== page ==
“Your sister is no doubt a most fascinating woman,” said Mrs. Urquhart from the seat with which she had been accommodated; and heaved a gentle sigh. “How odd that she should never have married!”

“I’m afraid Zara’s too particular,” said Polly. “It’s not for want of being asked.”

Her eyes met Purdy’s as she spoke — Purdy had come up laden with empty cups, a pair of infants’ boots dangling round his neck — and they exchanged smiles; for Zara’s latest AFFAIRE DU COEUR was a source of great amusement to them.

Polly had assisted at the first meeting between her sister and Purdy with very mixed feelings. On that occasion Purdy happened to be in plain clothes, and Zara pronounced him charming. The next day, however, he dropped in clad in the double-breasted blue jacket, the high boots and green-veiled cabbage-tree he wore when on duty; and thereupon Zara’s opinion of him sank to null, and was not to be raised even by him presenting himself in full dress: white-braided trousers, red faced shell jacket, pill-box cap, cartouche box and cavalry sword. “La, Polly! Nothing but a common policeman!” In vain did Polly explain the difference between a member of the ordinary force and a mounted trooper of the gold-escort; in vain lay stress on Richard’s pleasure at seeing Purdy buckle to steady work, no matter what. Zara’s thoughts had taken wing for a land where such anomalies were not; where you were not asked to drink tea with the well-meaning constable who led you across a crowded thoroughfare or turned on his bull’s eye for you in a fog, preparatory to calling up a hackney-cab.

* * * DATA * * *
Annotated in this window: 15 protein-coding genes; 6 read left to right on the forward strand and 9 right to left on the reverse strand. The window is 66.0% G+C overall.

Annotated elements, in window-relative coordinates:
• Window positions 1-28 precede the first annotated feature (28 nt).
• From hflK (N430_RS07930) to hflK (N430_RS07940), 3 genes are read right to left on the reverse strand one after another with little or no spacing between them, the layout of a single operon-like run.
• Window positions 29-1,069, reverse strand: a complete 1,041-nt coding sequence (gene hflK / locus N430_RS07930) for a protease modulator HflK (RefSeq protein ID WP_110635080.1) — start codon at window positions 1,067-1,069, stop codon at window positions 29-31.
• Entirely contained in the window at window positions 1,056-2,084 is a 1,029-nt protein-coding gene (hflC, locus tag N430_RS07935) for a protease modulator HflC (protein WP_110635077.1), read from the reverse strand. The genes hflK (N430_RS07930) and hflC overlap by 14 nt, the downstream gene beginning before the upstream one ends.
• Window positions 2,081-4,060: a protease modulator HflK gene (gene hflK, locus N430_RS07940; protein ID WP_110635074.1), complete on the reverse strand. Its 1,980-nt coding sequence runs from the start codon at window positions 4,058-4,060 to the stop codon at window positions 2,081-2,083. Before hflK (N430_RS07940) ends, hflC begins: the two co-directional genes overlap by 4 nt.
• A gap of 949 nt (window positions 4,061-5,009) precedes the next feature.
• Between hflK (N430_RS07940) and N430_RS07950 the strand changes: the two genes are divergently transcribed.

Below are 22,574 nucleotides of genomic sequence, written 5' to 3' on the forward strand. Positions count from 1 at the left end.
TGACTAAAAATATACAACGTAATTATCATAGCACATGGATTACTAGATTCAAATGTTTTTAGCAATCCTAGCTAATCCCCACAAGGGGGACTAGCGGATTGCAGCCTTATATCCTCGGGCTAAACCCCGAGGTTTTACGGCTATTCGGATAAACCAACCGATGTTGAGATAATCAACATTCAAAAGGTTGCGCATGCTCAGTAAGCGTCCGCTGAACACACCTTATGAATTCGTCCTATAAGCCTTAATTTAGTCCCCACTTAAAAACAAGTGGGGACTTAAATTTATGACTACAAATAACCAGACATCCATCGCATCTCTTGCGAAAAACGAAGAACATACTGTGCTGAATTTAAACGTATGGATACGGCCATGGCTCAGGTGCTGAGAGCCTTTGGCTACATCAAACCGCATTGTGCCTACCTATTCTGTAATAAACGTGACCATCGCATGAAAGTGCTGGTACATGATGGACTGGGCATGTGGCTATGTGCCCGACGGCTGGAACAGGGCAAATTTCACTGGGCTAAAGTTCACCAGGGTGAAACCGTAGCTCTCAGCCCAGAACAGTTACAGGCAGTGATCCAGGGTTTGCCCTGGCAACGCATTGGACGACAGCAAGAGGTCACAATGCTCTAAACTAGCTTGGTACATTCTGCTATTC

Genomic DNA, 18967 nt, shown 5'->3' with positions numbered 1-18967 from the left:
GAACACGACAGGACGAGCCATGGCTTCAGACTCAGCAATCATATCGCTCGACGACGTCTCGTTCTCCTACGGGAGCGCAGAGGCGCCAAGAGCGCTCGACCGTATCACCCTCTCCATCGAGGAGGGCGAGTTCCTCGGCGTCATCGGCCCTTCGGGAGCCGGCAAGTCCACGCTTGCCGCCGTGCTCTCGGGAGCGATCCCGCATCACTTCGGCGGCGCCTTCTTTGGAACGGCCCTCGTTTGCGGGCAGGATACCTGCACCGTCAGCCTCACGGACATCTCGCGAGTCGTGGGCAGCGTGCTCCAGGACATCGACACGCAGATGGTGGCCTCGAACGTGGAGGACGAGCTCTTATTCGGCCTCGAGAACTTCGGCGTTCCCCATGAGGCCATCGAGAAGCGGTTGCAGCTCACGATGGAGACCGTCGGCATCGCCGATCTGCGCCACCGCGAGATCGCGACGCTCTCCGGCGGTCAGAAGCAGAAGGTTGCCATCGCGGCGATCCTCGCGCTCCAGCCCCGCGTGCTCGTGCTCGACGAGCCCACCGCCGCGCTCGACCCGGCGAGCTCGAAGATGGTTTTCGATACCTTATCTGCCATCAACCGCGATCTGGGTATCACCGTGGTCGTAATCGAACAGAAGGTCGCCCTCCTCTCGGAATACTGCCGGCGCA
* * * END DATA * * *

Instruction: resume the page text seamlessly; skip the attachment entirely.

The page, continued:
But the chilly condescension with which, from now on, Zara treated him did not seem to trouble Purdy. When he ran in for five minutes of a morning, he eschewed the front entrance and took up his perch on the kitchen-table. From here, while Polly cooked and he nibbled half-baked pastry, the two of them followed the progress of events in the parlour.